NASCAR Roundtable: Who will be eliminated at Kansas?
The NASCAR team at Motorsport.com discuss the playoff picture heading into an elimination race at Kansas Speedway and who will find themselves out of it when the checkered flag flies.
This week's race at Kansas Speedway will be the end of the second round in the NASCAR Cup playoffs. Who do you think will be the next four to fall in the playoffs?
Jim Utter: I have a feeling there may be some surprises out of Kansas. So, right now I'm going to go with Alex Bowman, Ryan Blaney, Kyle Larson and reigning series champion Martin Truex Jr. as not making the cut to the Round of 8. I have been very surprised with the performance of Truex and the No. 78 the past two races, especially considering he was in an excellent position to win at the Charlotte Roval which would have allowed him to be safely out of this conversation altogether.
Nick DeGroot: It's a difficult call because there are some big names in jeopardy, but I think Kyle Larson and Alex Bowman are definitely out of it. I also think Ryan Blaney may be on his way out, but his a bolder prediction: Brad Keselowski will knock out Clint Bowyer. The No. 2 team has been very competitive since the playoffs began and although Bowyer has a points buffer over the cut line, he is still very close to the bubble spot. Should Keselowski win, the driver on the bubble will find themselves out of it.
Tim Southers: I think we’ll see Bowman, Larson, Ryan Blaney and Brad Keselowski will be the next to fall out. I know Martin Truex Jr. is near the cut off line too but I think he’ll turn things around and be in contention for the win this weekend at Kansas Speedway.
How impressive is it that all four Stewart Haas Racing drivers have won at least one race this season?
Jim: It's very impressive but if you also throw in the races by each driver in which they looked like they had the opportunity to win but came up short, and it's hard to think of a race this year in the Cup Series where a Stewart-Haas Racing driver could not have come away the winner. Multi-car teams have been successful but rarely are they strong from top to bottom. The last time a team showed this kind of strength was when Roush Fenway Racing but all five of its cars in the playoffs back in the 2005 season.
Nick: SHR has done a phenomenal job this year and although Almirola's Talladega win may be written off as plate racing's unpredictability, he has been in serious contention several times this year. All four of those drivers have had the chance to win more than one race, which really is something.
Tim: I think this will be viewed as one of the more memorable events in the history in NASCAR when fans and historians look back on this season someday. While all four drivers have recorded wins and two of them have won NASCAR Cup Series championships, I think it’s even more impressive that Aric Almirola won his first race with the team in his first season at SHR with a new chief and team members.
How surprised were you with the strategy used by the SHR drivers at Talladega?
Jim: It was clear as the weekend progressed that SHR had a definite plan in place for the Talladega race. I'm not so surprised with the strategy they used. I'm actually more surprised that the rest of the field couldn't seem to figure out that unless they put together a similar group of cars in line to patiently run down the SHR group, there was no way they were going to catch them. That was especially true when the rest of the field seemed content to race two or three or four-wide while the single line of SHR cars drove off into the sunset.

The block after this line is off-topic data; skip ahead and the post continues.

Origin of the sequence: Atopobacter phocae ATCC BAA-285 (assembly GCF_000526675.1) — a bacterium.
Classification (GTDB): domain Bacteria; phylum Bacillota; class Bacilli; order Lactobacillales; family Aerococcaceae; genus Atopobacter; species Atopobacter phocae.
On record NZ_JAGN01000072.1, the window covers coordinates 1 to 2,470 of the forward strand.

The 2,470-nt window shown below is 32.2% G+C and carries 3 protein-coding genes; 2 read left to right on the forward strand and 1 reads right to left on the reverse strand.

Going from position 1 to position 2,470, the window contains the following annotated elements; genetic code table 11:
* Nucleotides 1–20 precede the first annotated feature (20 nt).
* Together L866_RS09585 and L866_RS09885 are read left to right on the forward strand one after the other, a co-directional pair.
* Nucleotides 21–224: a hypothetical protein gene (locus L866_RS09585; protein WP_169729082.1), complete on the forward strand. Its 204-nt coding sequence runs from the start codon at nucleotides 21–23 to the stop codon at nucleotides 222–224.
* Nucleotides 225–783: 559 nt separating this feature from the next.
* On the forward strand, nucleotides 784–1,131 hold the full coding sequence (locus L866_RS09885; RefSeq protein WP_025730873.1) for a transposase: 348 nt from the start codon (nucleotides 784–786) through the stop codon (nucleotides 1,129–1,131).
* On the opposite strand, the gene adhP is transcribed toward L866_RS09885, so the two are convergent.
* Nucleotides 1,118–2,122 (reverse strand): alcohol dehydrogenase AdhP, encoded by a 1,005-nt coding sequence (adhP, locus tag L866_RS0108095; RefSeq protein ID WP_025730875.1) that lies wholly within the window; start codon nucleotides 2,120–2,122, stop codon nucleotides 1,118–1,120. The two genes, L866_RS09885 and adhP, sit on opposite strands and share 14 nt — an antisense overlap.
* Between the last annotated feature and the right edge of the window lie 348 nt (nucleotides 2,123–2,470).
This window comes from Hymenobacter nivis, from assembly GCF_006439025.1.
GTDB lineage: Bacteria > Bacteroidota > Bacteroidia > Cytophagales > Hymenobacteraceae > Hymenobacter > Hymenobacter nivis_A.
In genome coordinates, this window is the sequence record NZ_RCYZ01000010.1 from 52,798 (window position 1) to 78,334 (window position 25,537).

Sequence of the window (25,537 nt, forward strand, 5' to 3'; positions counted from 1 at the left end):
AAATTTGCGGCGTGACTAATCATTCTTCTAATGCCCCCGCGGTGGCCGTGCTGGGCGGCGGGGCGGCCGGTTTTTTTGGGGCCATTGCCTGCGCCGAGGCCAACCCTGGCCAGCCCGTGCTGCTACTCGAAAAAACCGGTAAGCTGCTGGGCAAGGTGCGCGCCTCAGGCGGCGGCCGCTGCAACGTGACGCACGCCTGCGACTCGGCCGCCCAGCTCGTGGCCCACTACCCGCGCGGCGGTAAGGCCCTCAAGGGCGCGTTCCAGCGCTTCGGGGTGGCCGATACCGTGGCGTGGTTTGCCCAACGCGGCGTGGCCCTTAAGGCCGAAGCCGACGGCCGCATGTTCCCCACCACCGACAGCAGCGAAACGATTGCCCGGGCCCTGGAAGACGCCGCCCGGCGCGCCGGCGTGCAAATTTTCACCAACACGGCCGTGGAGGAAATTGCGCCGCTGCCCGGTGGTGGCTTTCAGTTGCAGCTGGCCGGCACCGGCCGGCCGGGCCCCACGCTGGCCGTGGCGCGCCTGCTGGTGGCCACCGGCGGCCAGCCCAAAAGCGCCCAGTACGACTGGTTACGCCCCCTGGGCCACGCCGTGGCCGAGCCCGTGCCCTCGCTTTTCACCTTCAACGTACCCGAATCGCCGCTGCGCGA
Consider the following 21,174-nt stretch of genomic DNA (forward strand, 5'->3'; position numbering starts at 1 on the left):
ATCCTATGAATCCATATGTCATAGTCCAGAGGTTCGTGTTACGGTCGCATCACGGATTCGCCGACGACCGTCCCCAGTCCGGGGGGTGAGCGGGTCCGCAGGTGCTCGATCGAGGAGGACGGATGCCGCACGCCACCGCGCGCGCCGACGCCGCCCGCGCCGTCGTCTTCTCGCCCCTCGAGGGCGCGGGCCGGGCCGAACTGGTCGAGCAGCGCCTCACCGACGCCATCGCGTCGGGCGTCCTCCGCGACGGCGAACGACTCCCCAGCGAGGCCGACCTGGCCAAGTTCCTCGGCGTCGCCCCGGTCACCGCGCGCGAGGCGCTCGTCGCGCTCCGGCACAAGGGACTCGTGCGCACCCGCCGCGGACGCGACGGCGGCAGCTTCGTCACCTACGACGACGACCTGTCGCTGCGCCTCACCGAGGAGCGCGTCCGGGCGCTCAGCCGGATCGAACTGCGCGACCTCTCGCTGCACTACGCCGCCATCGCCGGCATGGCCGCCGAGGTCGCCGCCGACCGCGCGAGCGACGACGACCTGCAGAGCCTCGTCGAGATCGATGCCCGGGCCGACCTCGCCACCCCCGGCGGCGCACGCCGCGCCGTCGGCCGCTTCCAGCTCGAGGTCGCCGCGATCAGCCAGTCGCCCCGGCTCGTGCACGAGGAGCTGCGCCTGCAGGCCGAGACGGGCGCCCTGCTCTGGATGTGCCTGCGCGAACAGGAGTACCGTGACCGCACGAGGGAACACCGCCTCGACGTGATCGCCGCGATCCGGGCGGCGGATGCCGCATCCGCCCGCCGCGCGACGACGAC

Nick: I wasn't surprised that they tried it, but I was extremely surprised with how well it worked out for them. Without that caution in the final five laps, those four cars were just going to drive off together and race amongst themselves. You don't ever see that at modern Talladega. It was wildly impressive.
Tim: I think their plan was a reflection of how organized and structured their entire team has been over the past couple of seasons. I think once they all qualified together, their plan made sense. What really surprised me is how the four drivers all worked together throughout the entire race and were so patient with one another. Their strategy I think affected how the race played out and for us older folks have covered the sport for a long time, this race was one of the more unusual events at the 2.66-mile track.
The Xfinity Series begins their semi-final round at Kansas. Who do you think will be the first to punch their ticket to Homestead-Miami Speedway?
Jim: It's hard not to pick Christopher Bell, since he won this race a year ago and he has been impressive in the Xfinity playoffs so far this season. But if there is someone else who could step up, I think it may be Elliott Sadler. He has been strong at Kansas in recent seasons and JR Motorsports teams have been solid on the intermediate tracks this season.
Nick: Justin Allgaier or Christopher Bell are the obvious choices, as they have a combined 11 wins this year. But if I had to pick between the two, I'd go with Allgaier.
Tim: I think it will be either Christopher Bell or Justin Allgaier picking up the win. They’ve been two of the more dominant drivers this season as far as running up front and winning races and I don’t think there is no reason to think they will fall back real far this weekend at Kansas Speedway.
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